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Primary financial statements

Date recorded:

Background

The purpose of this meeting was to provide the Board with a summary of the research work that the Staff has undertaken in relation to establishing the scope of a research project on the Primary Financial Statements (PFS). The work focused on gathering evidence about perceived problems with the presentation of the PFS (excluding the statement of changes in equity pending finalisation of the Financial Instruments with the Characteristics of Equity project) and to understand stakeholders’ views on the areas of the PFS that need improvement.

The Board was not asked to make any decisions at this meeting.

Summary of research results

The results of the Staff’s research and outreach activities were summarised in the following papers:

  • (a) Agenda Paper 21A Analysis of financial statements presentation. This paper summarises the results of the Staff’s analysis on the presentation of the PFS of 25 entities. The purpose of this analysis is to help identify problems with the structure and content of the PFS.
  • (b) Agenda Paper 21B Use of performance measures. This paper summarises the results of the Staff’s analysis of the performance measures used in communications with shareholders of 25 entities. The purpose of this analysis is to help understand the implications of the use of non-IFRS information in communications with shareholders.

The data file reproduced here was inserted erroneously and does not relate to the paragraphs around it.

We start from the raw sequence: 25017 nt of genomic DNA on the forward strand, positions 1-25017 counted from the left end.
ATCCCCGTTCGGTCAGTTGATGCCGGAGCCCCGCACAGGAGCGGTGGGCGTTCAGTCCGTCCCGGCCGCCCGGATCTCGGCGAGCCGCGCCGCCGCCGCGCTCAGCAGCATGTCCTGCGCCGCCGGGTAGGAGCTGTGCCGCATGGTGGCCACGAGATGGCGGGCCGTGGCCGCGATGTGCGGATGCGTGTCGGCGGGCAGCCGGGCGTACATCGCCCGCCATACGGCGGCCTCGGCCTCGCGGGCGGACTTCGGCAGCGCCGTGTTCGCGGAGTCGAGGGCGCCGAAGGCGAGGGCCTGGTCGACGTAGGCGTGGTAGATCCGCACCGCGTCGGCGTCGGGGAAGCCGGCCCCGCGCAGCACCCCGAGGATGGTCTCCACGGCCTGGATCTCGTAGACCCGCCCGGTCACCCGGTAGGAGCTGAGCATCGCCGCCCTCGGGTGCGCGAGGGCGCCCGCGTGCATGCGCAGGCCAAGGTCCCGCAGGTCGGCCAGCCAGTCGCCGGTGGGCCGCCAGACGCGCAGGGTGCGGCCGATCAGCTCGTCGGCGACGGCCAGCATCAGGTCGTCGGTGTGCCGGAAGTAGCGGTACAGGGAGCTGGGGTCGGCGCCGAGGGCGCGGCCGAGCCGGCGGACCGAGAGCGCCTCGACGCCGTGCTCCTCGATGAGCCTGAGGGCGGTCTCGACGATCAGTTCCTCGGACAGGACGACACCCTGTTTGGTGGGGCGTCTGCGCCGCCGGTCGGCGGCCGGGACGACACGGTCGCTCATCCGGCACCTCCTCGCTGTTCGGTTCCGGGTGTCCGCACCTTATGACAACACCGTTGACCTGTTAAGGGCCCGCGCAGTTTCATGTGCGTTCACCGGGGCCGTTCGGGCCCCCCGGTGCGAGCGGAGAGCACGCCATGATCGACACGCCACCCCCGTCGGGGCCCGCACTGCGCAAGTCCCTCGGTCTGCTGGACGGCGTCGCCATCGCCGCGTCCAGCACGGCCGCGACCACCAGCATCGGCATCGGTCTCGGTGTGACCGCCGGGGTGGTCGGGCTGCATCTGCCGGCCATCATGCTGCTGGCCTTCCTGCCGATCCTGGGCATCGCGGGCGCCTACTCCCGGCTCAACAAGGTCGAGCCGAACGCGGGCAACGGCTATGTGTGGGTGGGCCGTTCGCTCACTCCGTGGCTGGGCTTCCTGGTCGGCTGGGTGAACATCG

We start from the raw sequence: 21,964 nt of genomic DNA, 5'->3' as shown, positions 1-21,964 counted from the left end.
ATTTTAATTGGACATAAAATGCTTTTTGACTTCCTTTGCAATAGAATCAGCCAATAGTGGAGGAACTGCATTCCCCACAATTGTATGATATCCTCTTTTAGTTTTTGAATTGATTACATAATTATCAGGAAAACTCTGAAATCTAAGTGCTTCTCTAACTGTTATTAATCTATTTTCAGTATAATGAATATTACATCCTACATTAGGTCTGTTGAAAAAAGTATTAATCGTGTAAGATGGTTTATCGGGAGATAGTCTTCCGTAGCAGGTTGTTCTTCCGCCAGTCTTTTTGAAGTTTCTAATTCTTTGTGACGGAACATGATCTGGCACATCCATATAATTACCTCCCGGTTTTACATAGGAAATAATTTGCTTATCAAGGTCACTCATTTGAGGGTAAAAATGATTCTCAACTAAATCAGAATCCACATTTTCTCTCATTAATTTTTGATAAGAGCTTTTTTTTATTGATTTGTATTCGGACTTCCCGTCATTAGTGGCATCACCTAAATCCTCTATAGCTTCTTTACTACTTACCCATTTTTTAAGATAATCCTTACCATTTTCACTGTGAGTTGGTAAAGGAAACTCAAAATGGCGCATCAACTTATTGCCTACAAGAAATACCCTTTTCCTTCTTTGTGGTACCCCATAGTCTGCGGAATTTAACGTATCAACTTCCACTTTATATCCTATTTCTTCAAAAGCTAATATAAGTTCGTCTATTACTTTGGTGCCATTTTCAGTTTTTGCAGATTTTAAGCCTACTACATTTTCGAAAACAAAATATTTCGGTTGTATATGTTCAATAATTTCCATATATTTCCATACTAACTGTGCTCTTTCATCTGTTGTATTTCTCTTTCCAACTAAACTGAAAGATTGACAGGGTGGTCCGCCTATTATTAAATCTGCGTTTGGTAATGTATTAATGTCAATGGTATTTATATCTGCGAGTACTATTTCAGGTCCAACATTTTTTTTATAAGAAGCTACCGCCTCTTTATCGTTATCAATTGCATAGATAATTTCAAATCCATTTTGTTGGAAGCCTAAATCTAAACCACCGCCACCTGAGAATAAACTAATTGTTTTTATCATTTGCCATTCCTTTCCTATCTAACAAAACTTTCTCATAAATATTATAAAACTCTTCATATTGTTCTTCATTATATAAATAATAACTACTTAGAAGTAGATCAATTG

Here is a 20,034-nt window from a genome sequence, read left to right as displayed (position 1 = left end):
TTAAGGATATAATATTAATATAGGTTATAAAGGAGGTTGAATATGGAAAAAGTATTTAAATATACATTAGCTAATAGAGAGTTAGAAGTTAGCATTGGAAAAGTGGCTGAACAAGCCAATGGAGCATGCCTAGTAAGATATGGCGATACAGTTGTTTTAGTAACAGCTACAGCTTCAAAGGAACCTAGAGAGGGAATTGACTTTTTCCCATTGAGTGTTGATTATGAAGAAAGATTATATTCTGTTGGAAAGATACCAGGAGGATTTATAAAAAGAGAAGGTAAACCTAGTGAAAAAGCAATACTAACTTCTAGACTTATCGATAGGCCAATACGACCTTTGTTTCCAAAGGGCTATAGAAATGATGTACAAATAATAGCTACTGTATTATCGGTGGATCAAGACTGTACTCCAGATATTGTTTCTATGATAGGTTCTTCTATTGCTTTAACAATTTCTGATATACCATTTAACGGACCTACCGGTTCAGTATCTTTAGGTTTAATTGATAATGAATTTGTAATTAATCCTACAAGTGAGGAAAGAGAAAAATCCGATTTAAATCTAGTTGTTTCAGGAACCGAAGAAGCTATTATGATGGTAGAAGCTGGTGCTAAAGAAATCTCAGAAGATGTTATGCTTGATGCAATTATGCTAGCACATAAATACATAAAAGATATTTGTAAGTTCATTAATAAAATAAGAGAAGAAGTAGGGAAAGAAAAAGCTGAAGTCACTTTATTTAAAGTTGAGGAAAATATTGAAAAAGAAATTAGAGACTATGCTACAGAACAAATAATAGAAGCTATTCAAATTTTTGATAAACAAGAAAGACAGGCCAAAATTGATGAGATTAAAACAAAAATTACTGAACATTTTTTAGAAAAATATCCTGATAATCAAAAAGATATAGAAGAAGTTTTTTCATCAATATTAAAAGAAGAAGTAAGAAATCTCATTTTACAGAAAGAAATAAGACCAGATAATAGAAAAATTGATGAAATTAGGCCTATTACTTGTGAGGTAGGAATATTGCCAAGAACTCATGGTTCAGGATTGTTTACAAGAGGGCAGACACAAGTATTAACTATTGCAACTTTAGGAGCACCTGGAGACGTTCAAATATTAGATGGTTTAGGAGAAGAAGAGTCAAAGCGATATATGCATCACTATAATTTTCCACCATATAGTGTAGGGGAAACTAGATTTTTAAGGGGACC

• (c) Agenda Paper 21C Literature review. This paper summarises the information gathered by the Staff from a review of academic and non-academic studies that are relevant to the PFS project. The purpose of the review is to obtain evidence about existing problems and suggested solutions.
  • (d) Agenda Paper 21D Result of outreach on scope of project. This paper summarises the feedback received during outreach conducted by the Staff to help the Board define the scope of the PFS project.
  • (e) Agenda Paper 21E Ten possible approaches presented during outreach. This paper describes the possible approaches to improve the structure and content of the PFS that were presented during the Staff’s outreach activities.

Next steps

In the December 2016 Board meeting, the Staff intends to ask the Board to decide on the scope of the PFS research project. Furthermore, based on the results of the research performed, the Staff intends to ask the Board questions along the following lines in the next meeting:

Statement(s) of financial performance (SoCI)

(1) Should the Staff explore improvements to the structure of the SoCI? If so, should they explore the following:

  • (a) requiring additional subtotal(s), e.g. earnings before interest and tax (EBIT), operating profit?
  • (b) removing some of the options for presentation of income and expenses in existing Standards?
  • (c) requiring separate presentation of non-recurring, unusual or infrequently occurring items?
  • (d) incorporating commonly used performance measures into Standards?
  • (e) providing additional guidance on the use of performance measures?
  • (f) better ways to communicate information about other comprehensive income?

Statement of cash flows (SoCF)

(2) Should the Staff explore improvements to the SoCF? If so, should they explore the following: